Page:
Warren East learns quickly. Regular profit warnings have become something of a tradition at Rolls-Royce and, just two days into his tenure as chief executive, Mr East has released one of his own. Perhaps this is the usual kitchen sinking: an early lowering of expectations that will make future outperformance easier to achieve. But the scale of Monday’s share price fall — 9 per cent — is nearly twice the size of the 5 per cent cut to current year forecasts. The shares now trade on 13 times those revised earnings — a discount to the forward PE of 15 that has been the group’s average over the past five years.
A harsh judgment, perhaps. After all, some of Rolls’s problems come from the marine business, which has been hurt by a drop in activity relating to the oil and gas sector. That part of the business had been expected to make a profit of £90m-£120m this year, but might now only break even. But Rolls is hardly alone here — most companies that serve the oil and gas industry are having a rotten year. In any case, marine is only 12 per cent of group revenues. Rolls should be able to cope with the weakness.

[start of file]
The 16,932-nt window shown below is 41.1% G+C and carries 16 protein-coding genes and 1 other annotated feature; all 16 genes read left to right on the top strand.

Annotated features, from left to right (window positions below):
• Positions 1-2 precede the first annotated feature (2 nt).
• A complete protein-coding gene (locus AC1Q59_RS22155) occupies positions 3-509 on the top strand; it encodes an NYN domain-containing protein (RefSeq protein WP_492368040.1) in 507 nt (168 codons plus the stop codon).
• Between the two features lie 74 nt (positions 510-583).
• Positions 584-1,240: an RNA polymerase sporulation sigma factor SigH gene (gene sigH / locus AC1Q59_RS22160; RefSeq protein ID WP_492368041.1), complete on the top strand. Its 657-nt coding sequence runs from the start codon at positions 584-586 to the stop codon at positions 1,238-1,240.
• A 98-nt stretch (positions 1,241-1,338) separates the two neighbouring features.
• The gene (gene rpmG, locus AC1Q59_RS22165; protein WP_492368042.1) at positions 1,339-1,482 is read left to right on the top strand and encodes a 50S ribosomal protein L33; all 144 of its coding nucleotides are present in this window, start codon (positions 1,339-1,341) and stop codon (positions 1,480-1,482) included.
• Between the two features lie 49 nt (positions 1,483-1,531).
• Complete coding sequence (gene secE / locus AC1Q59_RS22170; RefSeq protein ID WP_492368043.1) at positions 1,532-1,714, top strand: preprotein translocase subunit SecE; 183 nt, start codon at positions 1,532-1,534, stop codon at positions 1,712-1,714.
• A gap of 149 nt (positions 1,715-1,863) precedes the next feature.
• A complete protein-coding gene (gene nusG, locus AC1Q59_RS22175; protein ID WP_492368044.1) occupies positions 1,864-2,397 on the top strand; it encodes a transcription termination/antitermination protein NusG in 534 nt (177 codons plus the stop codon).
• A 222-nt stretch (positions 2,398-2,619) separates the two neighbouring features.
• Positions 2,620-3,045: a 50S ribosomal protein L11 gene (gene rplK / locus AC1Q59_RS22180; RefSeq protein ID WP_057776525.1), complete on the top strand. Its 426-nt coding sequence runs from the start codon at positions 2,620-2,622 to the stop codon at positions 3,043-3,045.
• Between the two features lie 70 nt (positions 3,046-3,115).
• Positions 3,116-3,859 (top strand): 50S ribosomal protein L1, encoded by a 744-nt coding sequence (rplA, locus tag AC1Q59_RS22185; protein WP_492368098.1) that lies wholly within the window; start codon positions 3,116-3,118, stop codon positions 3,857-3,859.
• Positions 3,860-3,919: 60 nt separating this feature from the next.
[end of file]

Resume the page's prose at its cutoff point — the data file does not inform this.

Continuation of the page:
The other area of weakness is more concerning. The civil aerospace business (half of revenues) is also having problems. The Trent 700 engines, used to power the Airbus A330, are slowly making way for the Trent 7000 engines that power the A330neo, Airbus’s answer to the Boeing 787 Dreamliner. But the pace of the transition is proving hard to predict and sales of the Trent 700 are dropping off more quickly than anticipated. The impact from that (and from softness in the business jet market) will be offset by provision releases this year, but profits from civil aerospace next year will be £300m lower than expected.
This is a core part of Rolls-Royce’s business. Developing, selling and maintaining engines is what engine makers do. Yet the company is having trouble predicting how that process will go. And so its profits are less predictable too. It is that lack of visibility, as much as the underlying problems themselves, that is worrying.
The combination of an economically sensitive end market and a very long product development cycle means ups and downs are inevitable; that should be priced in. But Rolls’s failure to anticipate and communicate stands out from peers. It deserves every bit of its lower valuation.
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